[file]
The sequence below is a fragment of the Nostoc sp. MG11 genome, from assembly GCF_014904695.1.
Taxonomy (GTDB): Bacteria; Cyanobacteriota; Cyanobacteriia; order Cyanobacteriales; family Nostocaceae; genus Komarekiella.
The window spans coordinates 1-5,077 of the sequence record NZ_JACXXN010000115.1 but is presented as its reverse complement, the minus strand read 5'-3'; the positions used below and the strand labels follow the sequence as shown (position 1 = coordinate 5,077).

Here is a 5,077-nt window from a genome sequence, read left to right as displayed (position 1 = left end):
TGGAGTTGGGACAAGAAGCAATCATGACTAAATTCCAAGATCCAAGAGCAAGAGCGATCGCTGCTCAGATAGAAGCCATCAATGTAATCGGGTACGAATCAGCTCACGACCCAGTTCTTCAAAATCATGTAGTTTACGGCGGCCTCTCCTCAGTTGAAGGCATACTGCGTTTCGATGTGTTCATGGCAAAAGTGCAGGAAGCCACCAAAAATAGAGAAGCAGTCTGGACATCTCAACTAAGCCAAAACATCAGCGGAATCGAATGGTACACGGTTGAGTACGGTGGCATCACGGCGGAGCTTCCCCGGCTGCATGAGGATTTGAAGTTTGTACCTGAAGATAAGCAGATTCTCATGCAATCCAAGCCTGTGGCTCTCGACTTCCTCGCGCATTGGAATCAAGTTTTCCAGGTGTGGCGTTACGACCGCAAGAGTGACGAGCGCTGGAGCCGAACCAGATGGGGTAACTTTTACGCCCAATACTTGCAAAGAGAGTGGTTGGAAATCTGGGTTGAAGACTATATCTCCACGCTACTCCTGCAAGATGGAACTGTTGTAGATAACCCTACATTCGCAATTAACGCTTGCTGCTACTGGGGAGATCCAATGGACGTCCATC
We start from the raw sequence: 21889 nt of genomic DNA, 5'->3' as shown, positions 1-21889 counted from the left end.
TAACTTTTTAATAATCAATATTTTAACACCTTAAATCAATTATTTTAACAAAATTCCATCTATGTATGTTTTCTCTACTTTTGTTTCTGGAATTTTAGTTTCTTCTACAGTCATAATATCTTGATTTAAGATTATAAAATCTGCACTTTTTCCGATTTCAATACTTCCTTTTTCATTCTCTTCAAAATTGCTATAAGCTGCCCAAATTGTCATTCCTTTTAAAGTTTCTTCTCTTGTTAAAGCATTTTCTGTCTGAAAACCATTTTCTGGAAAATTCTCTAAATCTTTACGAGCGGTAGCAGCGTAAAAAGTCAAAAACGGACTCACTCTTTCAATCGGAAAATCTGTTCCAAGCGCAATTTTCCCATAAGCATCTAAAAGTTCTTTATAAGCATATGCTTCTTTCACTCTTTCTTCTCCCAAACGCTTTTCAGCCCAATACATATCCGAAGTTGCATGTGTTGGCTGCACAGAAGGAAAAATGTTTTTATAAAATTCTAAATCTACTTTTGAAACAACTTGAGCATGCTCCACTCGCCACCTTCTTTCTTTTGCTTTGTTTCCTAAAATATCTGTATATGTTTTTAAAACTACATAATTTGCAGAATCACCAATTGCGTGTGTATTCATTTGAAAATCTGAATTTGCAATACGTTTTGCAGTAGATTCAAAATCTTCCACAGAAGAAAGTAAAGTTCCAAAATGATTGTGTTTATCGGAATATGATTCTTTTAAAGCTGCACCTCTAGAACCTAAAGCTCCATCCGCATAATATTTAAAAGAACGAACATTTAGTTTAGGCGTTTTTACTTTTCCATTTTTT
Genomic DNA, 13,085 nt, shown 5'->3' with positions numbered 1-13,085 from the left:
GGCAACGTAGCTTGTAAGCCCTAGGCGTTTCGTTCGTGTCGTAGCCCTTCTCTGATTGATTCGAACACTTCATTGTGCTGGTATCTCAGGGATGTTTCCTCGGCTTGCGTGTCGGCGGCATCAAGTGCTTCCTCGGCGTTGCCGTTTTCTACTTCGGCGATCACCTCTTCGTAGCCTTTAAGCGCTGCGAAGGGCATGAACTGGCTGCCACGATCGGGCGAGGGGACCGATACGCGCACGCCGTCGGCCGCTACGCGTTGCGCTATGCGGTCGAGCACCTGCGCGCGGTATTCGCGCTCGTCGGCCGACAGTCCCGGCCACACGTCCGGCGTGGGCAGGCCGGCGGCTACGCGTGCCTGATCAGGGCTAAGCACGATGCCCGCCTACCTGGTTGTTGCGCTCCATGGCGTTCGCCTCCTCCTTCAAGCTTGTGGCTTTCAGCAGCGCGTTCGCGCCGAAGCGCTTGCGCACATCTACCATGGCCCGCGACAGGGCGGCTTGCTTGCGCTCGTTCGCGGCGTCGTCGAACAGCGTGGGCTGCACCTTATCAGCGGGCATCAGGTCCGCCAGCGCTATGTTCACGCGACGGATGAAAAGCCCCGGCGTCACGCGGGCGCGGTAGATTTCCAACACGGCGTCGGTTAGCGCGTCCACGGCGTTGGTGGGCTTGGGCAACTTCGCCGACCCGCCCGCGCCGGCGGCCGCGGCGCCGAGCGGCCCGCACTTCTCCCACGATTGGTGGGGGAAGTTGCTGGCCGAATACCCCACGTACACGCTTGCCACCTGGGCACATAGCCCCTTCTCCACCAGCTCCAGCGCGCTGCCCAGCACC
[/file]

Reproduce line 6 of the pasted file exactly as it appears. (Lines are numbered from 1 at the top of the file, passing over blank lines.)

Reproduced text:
We start from the raw sequence: 21889 nt of genomic DNA, 5'->3' as shown, positions 1-21889 counted from the left end.